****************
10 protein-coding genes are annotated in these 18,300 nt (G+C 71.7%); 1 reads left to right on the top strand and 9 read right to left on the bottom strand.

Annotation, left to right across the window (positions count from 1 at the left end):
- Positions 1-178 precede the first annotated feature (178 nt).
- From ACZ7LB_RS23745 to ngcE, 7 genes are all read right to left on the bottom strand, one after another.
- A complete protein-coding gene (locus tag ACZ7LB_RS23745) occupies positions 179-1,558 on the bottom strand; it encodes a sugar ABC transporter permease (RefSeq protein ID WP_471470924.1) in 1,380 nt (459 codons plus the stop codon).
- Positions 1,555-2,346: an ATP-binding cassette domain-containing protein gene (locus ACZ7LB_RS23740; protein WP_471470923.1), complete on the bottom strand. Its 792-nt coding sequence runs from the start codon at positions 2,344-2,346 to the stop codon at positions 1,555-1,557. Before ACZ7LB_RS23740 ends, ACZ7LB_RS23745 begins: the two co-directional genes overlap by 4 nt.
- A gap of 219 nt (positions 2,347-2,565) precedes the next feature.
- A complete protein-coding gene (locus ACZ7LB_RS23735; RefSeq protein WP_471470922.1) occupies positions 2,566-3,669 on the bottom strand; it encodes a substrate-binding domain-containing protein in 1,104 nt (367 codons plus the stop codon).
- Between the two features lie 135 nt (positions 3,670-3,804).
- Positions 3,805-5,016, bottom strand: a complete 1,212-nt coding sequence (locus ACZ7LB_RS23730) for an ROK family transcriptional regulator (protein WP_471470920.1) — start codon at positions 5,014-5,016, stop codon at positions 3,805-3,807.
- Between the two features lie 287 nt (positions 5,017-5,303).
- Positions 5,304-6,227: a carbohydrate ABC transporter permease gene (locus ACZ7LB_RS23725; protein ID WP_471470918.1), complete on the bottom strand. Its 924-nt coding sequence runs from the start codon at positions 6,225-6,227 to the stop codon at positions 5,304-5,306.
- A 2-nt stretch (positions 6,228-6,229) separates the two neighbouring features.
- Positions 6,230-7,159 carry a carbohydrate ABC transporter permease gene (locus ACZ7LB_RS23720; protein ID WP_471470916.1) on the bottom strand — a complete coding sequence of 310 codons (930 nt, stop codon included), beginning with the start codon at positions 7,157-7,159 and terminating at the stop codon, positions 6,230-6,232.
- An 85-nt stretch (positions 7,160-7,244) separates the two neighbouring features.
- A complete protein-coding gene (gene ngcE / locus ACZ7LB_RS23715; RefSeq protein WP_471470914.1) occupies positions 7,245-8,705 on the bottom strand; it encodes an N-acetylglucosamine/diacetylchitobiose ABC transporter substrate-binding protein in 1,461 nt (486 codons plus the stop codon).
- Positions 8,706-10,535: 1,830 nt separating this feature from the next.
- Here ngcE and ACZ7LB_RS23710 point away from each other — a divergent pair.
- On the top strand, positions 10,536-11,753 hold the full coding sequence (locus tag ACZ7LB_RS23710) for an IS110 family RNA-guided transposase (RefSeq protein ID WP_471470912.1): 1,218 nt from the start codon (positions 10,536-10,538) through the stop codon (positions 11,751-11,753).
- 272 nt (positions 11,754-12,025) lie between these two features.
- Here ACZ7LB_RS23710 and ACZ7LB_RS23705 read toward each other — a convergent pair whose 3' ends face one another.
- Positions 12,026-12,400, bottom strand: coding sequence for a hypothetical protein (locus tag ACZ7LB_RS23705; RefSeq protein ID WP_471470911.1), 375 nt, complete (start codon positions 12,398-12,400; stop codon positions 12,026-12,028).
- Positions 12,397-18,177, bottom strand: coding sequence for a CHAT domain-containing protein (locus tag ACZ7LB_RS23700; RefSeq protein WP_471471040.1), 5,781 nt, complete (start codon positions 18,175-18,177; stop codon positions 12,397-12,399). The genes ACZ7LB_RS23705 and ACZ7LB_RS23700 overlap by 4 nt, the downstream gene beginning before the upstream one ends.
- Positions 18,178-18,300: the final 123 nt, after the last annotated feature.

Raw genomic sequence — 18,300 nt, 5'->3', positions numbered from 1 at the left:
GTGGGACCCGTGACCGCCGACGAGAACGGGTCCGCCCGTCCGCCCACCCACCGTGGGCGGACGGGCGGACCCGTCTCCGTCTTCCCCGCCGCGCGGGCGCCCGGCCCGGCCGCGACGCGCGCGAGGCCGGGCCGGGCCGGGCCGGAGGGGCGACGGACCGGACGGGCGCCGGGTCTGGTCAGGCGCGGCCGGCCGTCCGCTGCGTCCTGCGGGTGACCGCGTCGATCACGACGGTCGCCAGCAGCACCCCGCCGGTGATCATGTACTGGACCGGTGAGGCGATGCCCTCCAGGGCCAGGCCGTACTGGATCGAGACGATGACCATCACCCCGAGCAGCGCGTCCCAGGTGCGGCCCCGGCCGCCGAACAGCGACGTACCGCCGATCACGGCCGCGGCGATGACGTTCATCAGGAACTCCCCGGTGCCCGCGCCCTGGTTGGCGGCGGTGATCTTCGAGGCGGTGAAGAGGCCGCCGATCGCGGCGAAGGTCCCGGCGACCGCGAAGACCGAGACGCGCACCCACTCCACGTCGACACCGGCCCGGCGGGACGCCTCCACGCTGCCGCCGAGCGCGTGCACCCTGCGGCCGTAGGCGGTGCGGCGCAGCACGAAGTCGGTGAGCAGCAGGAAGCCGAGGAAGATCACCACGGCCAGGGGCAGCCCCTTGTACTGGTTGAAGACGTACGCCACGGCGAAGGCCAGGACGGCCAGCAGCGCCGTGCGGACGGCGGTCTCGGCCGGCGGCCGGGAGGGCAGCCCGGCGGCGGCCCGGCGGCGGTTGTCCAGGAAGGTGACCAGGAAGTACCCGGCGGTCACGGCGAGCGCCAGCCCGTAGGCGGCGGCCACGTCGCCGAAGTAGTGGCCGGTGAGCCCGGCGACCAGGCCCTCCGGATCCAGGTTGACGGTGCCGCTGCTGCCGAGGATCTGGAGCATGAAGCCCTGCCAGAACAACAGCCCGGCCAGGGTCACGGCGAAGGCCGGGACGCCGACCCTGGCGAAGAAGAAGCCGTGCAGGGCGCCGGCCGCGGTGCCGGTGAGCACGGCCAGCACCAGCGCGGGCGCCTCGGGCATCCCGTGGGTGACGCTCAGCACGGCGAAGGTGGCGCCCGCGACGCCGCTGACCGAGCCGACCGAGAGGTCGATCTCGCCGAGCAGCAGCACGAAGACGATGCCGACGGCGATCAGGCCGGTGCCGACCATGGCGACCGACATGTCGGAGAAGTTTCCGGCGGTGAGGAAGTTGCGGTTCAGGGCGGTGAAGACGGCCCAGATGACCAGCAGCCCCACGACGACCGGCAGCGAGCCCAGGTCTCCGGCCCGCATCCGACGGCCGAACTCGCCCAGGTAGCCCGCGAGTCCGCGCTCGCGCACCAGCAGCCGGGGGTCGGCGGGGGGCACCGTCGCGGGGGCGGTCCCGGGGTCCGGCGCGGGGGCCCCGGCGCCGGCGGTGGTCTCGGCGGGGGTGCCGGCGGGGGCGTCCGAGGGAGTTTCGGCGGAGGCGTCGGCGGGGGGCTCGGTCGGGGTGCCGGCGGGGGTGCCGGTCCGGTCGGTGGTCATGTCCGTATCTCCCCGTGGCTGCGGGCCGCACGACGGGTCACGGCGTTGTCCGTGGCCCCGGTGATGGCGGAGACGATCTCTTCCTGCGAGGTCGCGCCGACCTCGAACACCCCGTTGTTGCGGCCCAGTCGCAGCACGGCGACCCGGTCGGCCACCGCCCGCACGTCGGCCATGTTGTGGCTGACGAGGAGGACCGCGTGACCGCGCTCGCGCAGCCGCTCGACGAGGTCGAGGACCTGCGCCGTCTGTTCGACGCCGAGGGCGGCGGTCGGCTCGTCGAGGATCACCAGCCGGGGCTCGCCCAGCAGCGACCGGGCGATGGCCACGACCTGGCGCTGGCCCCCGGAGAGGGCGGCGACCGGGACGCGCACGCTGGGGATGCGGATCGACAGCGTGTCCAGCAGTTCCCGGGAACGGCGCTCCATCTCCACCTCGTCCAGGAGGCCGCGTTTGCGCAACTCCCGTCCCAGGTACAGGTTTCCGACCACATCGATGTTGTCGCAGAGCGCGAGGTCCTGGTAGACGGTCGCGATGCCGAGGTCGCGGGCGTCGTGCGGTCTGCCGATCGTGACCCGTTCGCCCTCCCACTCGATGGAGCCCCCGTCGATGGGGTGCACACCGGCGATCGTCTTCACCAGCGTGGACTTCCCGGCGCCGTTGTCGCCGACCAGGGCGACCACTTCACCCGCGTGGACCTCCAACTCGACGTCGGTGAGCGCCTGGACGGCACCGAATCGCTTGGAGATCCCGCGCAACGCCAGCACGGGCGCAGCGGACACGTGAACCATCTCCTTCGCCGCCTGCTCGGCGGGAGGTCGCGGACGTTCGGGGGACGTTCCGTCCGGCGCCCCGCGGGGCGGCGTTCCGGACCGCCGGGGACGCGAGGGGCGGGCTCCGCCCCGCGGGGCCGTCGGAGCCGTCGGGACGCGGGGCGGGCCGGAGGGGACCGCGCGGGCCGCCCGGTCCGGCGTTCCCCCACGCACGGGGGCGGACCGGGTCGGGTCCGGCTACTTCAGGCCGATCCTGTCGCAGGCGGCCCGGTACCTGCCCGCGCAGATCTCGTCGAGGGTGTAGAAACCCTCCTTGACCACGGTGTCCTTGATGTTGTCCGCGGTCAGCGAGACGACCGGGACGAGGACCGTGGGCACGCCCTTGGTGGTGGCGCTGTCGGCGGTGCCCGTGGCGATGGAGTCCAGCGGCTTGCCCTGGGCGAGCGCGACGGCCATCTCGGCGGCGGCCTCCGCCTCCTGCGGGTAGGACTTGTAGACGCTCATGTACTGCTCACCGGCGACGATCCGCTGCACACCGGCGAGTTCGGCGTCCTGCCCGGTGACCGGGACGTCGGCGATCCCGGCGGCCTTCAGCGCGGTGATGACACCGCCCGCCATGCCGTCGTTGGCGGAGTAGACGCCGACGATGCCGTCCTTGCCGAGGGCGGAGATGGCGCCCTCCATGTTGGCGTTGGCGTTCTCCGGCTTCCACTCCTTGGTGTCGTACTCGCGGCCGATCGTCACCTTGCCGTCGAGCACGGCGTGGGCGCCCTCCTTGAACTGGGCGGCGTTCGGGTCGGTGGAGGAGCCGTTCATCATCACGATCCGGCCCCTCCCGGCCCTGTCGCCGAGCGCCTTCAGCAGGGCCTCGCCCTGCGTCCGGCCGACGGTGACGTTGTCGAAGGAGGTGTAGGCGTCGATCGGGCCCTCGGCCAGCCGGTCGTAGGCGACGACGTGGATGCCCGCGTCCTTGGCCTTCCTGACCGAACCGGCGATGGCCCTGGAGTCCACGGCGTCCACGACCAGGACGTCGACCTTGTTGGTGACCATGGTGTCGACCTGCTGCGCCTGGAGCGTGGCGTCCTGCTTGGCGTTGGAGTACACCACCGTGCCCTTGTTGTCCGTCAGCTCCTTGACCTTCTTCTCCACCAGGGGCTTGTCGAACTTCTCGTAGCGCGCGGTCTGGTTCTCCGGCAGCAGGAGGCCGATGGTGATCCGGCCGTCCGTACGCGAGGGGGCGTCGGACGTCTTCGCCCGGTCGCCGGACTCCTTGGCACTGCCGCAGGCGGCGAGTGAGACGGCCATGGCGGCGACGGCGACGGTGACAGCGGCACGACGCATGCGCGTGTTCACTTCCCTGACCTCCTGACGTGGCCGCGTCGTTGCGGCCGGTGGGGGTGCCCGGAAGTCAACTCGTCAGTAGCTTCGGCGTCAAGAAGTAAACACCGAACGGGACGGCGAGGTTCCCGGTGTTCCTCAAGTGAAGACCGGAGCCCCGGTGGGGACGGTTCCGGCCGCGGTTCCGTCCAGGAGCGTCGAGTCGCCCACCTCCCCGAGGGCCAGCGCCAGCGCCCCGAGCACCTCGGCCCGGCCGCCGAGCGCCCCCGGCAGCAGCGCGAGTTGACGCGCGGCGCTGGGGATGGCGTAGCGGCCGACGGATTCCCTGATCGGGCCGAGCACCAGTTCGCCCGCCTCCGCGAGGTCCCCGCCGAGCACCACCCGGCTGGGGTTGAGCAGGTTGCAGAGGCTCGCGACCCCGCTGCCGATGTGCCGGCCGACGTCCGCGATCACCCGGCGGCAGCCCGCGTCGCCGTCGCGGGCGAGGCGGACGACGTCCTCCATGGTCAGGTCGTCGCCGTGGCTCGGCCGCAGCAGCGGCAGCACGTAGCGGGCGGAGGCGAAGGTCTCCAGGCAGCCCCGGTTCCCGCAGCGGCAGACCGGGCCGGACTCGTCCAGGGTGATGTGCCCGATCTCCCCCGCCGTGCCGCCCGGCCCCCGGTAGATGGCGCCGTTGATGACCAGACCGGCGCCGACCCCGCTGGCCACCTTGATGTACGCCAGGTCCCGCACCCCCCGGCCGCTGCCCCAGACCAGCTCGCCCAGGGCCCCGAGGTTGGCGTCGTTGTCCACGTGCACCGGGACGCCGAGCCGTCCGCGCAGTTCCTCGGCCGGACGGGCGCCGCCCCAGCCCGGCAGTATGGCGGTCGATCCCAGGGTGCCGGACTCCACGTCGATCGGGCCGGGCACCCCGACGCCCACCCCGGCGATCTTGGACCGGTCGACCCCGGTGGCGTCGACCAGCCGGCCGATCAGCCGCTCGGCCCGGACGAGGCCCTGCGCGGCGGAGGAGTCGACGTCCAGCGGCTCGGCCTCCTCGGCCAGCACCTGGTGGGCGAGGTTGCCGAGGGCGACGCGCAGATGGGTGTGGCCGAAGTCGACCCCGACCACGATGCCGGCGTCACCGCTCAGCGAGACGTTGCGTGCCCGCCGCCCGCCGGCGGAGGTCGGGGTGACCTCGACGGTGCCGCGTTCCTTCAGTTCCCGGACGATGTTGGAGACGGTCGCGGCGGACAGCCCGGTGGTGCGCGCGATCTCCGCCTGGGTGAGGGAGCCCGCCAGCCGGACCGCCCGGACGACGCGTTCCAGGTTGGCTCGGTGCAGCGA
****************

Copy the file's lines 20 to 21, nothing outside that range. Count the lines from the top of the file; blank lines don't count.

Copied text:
- 272 nt (positions 11,754-12,025) lie between these two features.
- Here ACZ7LB_RS23710 and ACZ7LB_RS23705 read toward each other — a convergent pair whose 3' ends face one another.